GREENSBORO, N.C. — Greensboro and Guilford County leaders are doing what they can to sweeten the deal for the Atlantic Coast Conference to keep its headquarters in the Gate City.
That includes an offer to change the name of the Greensboro Coliseum - to the ACC Coliseum.
Mayor Nancy Vaughan and Guilford County Board of Commissioners Chair, Skip Alston, issued a joint statement on Thursday.
"We have been assured that the ACC has not made a decision on its headquarters at this time and that Greensboro remains a finalist. We believe we have made a strong case for the ACC to remain in our community, one that addresses the conference’s need to accelerate its brand and respond to the changing times in intercollegiate athletics. This includes an offer to rename our arena, which is the largest arena in the ACC conference, the ACC Coliseum," Vaughan and Alston said.
News 2 spoke with the President of the Greensboro Sports Foundation about the effort to keep the ACC in town.
"This is the prime example of our commitment to the ACC and what the ACC means to Greensboro. We feel like the ACC in Greensboro is synonymous and putting their brand on our chairs coliseum is a big statement and of great value," said Richard Beard.
Nothing is set in stone. The Atlantic Coast Conference said Thursday it has not made a decision on whether it will move its headquarters out of Greensboro or stay put.
"The process surrounding the review and assessment of the conference office location is ongoing. No decision has been made by the ACC Board of Directors," an ACC spokesperson told WFMY News 2 in an emailed statement.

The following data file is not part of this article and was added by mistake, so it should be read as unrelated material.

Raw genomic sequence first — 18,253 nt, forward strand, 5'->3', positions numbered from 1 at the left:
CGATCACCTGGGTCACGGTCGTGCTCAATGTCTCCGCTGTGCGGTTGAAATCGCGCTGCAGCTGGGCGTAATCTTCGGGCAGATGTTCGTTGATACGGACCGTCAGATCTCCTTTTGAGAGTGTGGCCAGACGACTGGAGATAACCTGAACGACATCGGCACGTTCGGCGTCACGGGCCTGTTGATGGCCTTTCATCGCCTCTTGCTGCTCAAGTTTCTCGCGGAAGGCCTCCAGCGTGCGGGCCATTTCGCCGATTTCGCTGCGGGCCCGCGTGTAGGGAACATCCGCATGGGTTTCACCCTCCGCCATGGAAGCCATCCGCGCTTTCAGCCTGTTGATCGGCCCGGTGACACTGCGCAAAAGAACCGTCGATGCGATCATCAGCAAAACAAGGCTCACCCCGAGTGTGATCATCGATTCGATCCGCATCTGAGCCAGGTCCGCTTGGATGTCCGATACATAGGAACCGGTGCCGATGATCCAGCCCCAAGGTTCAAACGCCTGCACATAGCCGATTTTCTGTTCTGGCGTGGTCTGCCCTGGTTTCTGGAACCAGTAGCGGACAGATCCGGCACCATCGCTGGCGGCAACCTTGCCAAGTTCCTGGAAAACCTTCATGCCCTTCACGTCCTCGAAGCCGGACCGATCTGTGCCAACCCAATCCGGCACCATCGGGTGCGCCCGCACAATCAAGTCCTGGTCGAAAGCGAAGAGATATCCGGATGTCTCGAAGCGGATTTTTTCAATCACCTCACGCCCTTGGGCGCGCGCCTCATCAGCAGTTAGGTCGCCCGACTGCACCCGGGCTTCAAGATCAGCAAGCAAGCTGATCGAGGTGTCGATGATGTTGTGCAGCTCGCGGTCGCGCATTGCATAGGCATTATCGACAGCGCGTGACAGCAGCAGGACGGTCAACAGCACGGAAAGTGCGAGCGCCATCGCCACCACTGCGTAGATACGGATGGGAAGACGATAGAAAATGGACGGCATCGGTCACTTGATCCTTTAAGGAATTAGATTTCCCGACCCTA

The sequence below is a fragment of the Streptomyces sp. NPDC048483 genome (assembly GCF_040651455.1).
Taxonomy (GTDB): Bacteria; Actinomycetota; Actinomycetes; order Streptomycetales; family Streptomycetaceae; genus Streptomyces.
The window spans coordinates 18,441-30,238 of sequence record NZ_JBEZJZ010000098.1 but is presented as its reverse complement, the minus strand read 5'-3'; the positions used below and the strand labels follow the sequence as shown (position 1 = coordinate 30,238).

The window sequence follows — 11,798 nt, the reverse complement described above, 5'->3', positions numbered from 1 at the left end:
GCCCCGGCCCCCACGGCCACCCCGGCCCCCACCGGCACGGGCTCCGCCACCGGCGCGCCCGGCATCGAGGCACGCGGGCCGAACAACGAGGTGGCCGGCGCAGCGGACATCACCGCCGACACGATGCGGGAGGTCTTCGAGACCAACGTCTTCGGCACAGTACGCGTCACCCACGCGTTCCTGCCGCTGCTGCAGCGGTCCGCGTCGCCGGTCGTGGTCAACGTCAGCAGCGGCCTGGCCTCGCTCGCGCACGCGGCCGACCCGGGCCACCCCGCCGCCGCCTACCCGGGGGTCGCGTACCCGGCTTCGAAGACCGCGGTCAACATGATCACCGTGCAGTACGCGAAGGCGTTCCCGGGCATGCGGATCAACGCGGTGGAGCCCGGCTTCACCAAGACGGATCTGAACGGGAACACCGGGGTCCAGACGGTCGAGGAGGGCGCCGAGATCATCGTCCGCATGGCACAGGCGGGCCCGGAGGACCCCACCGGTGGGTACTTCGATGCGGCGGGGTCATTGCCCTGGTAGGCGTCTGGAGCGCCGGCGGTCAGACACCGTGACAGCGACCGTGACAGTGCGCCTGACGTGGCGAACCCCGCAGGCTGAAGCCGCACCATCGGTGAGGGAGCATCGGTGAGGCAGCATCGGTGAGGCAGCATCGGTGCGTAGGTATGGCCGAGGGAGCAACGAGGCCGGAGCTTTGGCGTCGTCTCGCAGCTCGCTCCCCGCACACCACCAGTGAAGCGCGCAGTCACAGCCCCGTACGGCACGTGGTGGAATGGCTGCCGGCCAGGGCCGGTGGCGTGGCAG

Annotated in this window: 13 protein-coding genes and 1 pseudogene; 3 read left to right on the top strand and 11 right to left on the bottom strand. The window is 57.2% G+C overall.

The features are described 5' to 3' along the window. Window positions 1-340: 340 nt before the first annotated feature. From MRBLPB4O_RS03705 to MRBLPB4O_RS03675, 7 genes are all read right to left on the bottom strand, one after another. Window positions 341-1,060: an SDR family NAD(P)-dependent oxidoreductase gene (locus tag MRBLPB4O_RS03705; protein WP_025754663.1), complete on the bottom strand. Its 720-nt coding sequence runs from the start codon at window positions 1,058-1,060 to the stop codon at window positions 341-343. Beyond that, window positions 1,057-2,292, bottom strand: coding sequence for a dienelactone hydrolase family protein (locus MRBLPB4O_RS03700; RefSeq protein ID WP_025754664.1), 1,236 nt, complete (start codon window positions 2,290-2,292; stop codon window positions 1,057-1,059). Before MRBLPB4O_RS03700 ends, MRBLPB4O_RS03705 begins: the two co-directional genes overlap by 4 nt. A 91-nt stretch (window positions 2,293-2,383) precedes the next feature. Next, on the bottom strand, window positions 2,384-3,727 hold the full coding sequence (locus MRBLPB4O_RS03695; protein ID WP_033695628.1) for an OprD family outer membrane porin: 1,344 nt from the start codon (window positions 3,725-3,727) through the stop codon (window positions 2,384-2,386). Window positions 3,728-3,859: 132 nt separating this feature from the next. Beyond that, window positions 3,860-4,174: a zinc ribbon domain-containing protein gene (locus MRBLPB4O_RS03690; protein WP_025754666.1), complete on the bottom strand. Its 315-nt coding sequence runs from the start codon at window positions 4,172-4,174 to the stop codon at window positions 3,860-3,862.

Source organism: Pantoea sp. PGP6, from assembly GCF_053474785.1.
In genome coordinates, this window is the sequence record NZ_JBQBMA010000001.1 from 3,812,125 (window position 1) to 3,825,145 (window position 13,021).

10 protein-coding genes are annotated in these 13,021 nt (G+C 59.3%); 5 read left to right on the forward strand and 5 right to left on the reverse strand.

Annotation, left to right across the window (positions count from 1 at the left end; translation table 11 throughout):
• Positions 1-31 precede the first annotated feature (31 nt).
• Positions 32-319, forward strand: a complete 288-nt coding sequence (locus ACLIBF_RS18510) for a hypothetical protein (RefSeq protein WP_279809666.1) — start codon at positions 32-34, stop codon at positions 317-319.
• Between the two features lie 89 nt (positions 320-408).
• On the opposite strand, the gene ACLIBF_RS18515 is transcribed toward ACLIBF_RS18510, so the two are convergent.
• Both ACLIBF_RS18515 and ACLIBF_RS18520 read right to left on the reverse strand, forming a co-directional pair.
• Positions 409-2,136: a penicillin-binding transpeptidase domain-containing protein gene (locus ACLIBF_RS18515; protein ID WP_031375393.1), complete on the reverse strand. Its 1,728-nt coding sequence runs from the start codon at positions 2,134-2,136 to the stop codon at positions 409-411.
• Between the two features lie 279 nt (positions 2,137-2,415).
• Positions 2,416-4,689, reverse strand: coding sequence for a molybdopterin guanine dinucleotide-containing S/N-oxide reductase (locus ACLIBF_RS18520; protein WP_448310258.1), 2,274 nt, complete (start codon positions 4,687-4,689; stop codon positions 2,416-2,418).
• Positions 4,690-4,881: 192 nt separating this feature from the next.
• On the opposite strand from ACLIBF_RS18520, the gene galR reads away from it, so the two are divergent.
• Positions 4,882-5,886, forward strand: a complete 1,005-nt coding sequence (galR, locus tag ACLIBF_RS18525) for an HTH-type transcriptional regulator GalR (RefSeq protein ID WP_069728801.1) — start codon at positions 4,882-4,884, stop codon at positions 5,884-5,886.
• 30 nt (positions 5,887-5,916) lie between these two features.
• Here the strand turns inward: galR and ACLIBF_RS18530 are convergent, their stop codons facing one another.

On Tuesday evening, North Carolina Republicans unveiled their 2022-23 state budget proposal. Among the $27.9 billion total, $15 million would go toward a deal to put a "collegiate sports employer" in North Carolina for the next 15 years.
The bill refers to the Atlantic Coast Conference.
The item in the bill specifically states, "the entity will locate and occupy within the State its headquarters facility for a continuous period of at least 15 years".
Charlotte is the other contender for the league's headquarters.
If the proposed budget passes, the ACC will leave Greensboro, its home for 70 years, and set up shop in the Queen City, taking about 50 jobs along with it.
"I hate to see them leave Greensboro as a member of the Guilford delegation but our goal was to keep them in North Carolina. There's a possibility they could go to Florida, we don't want that to happen. If they do move to Charlotte it's certainly not my preference cause I'd rather them stay in Greensboro, but at least they are staying in North Carolina. We'll continue to have a lot of ACC tournaments in the Trad region," said Republican Representative Jon Hardister.
The city of Charlotte said they are interested in keeping the ACC headquarters in North Carolina as they believe their presence is important to the state as a whole.